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Wall St set to open up; oil's rise eyed

23/06/2008 - 14:17

By Ellis Mnyandu

NEW YORK (Reuters) - U.S. stocks headed for a higher open on Monday as investors looked set to snap up beaten-down shares after Friday's sell-off, encouraged by news of a $4.4 billion takeover in the agricultural sector.

The rebound, however, could run into some headwinds as oil prices inch higher despite Saudi Arabia's pledge to pump more oil. A recommendation by Goldman Sachs to sell financials and consumer discretionary stocks could also temper the positive sentiment.

Even so news that Bunge Ltd , the U.S. fertilizer producer and oilseed processor, has agreed to buy Corn Products International Inc for $4.4 billion in stock stirred optimism about share valuations.

Bunge, whose stock jumped more than 2 percent to $125.45 before the bell, also raised its 2008 profit forecast. Corn Products shares rose 26 percent to $54.33.

"We've gotten an oversold market in the short-run if you look at what has come off the indexes in the time frame of a week," said Arthur Hogan, chief market analyst at Jefferies & Co in Boston. "So the natural reaction this morning is to get a bit of a bounce. The M&A news is a positive backdrop in a very uncertain market."

S&P 500 futures rose 7.20 points, and were above fair value, a mathematical formula that evaluates pricing by taking into account interest rates, dividends and time to expiration on the contract.

Dow Jones industrial average futures rose 57 points, and Nasdaq 100 futures were up 8.25 points.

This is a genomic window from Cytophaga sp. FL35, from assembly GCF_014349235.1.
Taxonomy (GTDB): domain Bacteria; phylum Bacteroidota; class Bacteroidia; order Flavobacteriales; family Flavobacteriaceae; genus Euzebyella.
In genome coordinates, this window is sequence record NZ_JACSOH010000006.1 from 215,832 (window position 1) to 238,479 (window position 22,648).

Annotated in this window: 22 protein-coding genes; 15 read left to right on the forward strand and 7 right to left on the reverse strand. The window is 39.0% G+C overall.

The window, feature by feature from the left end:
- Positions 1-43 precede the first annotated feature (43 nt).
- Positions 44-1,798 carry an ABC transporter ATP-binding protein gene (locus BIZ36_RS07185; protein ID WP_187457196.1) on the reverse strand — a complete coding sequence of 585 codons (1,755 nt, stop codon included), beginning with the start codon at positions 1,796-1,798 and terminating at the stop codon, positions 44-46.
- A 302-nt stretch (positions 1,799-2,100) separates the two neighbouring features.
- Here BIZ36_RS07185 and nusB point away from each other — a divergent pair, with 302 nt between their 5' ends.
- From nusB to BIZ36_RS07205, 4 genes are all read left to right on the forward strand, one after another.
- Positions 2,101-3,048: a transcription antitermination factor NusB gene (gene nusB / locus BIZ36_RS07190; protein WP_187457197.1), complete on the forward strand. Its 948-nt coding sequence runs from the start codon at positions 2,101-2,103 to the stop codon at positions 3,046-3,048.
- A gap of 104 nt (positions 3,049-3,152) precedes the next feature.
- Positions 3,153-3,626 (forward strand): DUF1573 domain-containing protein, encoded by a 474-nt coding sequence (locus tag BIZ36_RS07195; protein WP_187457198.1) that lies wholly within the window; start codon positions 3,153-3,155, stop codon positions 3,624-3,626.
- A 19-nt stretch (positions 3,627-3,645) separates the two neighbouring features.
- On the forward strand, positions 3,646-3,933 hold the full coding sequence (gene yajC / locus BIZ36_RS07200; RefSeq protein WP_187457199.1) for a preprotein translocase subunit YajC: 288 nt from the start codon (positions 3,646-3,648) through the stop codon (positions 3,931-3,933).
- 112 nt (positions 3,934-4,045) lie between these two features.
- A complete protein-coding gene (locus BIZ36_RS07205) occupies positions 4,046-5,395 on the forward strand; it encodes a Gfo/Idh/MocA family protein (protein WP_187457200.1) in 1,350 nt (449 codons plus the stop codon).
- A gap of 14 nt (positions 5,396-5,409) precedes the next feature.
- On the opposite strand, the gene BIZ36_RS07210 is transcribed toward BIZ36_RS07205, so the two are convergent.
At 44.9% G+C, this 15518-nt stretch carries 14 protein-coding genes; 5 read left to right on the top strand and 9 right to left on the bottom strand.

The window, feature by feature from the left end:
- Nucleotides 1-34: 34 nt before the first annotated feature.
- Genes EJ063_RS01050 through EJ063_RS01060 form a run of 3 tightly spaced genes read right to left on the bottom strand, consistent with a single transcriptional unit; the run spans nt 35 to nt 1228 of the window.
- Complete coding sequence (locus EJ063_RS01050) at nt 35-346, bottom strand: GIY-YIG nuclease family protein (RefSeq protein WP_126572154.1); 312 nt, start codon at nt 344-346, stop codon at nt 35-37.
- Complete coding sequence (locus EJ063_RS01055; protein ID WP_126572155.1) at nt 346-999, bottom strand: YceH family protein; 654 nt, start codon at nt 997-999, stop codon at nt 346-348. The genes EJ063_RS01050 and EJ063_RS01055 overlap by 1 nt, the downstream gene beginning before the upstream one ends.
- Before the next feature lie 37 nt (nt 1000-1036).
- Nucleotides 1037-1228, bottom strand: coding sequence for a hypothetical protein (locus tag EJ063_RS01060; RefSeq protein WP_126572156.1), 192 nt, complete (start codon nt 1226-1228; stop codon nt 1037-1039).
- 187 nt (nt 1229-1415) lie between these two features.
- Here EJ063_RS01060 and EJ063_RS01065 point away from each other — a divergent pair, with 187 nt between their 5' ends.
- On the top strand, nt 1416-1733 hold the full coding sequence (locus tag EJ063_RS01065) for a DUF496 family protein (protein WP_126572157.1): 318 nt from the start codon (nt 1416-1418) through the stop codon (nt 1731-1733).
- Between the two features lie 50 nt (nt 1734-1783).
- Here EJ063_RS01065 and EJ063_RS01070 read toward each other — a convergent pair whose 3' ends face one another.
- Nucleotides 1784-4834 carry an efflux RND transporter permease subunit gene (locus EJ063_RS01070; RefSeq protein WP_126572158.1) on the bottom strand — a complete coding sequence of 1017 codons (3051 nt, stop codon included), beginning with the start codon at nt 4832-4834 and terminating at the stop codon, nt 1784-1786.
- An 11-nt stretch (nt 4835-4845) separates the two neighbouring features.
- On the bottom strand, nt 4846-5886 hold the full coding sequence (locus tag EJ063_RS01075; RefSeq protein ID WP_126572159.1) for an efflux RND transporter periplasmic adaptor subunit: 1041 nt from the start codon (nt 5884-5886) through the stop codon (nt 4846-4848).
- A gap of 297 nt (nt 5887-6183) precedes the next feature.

Reflecting the damage to the financial sector, Citigroup Inc plans to cut thousands of trading and investment banking jobs this week, a person familiar with the situation said on Monday. The cuts are part of previously reported plans to slash about 10 percent of Citi's investment bank division.

U.S. front-month crude rose 36 cents to $135.94 a barrel even though top exporter Saudi Arabia pledged to increase output in July and keep increasing if necessary. With tensions escalating between Iran and Israel, the Saudi promise was not enough to calm supply concerns, analysts said.

The Dow closed below 12,000 in Friday's sell-off for the first time since mid-March as investors feared more trouble in the financial sector and the impact of record oil prices on the economy. The weekly losses were Wall Street's biggest in nearly a month.

(Editing by Kenneth Barry)


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